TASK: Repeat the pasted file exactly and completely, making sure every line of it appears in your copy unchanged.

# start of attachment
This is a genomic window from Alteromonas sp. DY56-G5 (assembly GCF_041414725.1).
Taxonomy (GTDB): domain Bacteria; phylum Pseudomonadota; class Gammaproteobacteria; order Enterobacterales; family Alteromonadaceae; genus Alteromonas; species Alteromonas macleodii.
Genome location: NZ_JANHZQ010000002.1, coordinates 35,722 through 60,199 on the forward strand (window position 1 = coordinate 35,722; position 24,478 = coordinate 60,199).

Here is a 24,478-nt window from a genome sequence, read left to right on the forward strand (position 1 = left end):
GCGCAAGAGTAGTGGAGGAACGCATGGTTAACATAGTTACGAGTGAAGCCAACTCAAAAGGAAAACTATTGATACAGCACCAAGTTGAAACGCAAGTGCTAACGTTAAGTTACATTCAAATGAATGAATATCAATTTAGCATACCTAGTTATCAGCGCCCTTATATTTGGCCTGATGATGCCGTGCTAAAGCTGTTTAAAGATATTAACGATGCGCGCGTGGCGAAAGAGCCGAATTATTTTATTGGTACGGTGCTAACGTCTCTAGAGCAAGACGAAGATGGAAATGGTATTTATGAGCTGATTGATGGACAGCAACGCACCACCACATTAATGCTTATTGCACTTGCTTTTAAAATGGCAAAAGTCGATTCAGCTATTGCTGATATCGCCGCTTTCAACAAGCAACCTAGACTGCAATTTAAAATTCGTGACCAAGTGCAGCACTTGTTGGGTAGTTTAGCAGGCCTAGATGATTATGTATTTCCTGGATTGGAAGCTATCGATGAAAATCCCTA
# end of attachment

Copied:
This is a genomic window from Alteromonas sp. DY56-G5 (assembly GCF_041414725.1).
Taxonomy (GTDB): domain Bacteria; phylum Pseudomonadota; class Gammaproteobacteria; order Enterobacterales; family Alteromonadaceae; genus Alteromonas; species Alteromonas macleodii.
Genome location: NZ_JANHZQ010000002.1, coordinates 35,722 through 60,199 on the forward strand (window position 1 = coordinate 35,722; position 24,478 = coordinate 60,199).

Here is a 24,478-nt window from a genome sequence, read left to right on the forward strand (position 1 = left end):
GCGCAAGAGTAGTGGAGGAACGCATGGTTAACATAGTTACGAGTGAAGCCAACTCAAAAGGAAAACTATTGATACAGCACCAAGTTGAAACGCAAGTGCTAACGTTAAGTTACATTCAAATGAATGAATATCAATTTAGCATACCTAGTTATCAGCGCCCTTATATTTGGCCTGATGATGCCGTGCTAAAGCTGTTTAAAGATATTAACGATGCGCGCGTGGCGAAAGAGCCGAATTATTTTATTGGTACGGTGCTAACGTCTCTAGAGCAAGACGAAGATGGAAATGGTATTTATGAGCTGATTGATGGACAGCAACGCACCACCACATTAATGCTTATTGCACTTGCTTTTAAAATGGCAAAAGTCGATTCAGCTATTGCTGATATCGCCGCTTTCAACAAGCAACCTAGACTGCAATTTAAAATTCGTGACCAAGTGCAGCACTTGTTGGGTAGTTTAGCAGGCCTAGATGATTATGTATTTCCTGGATTGGAAGCTATCGATGAAAATCCCTA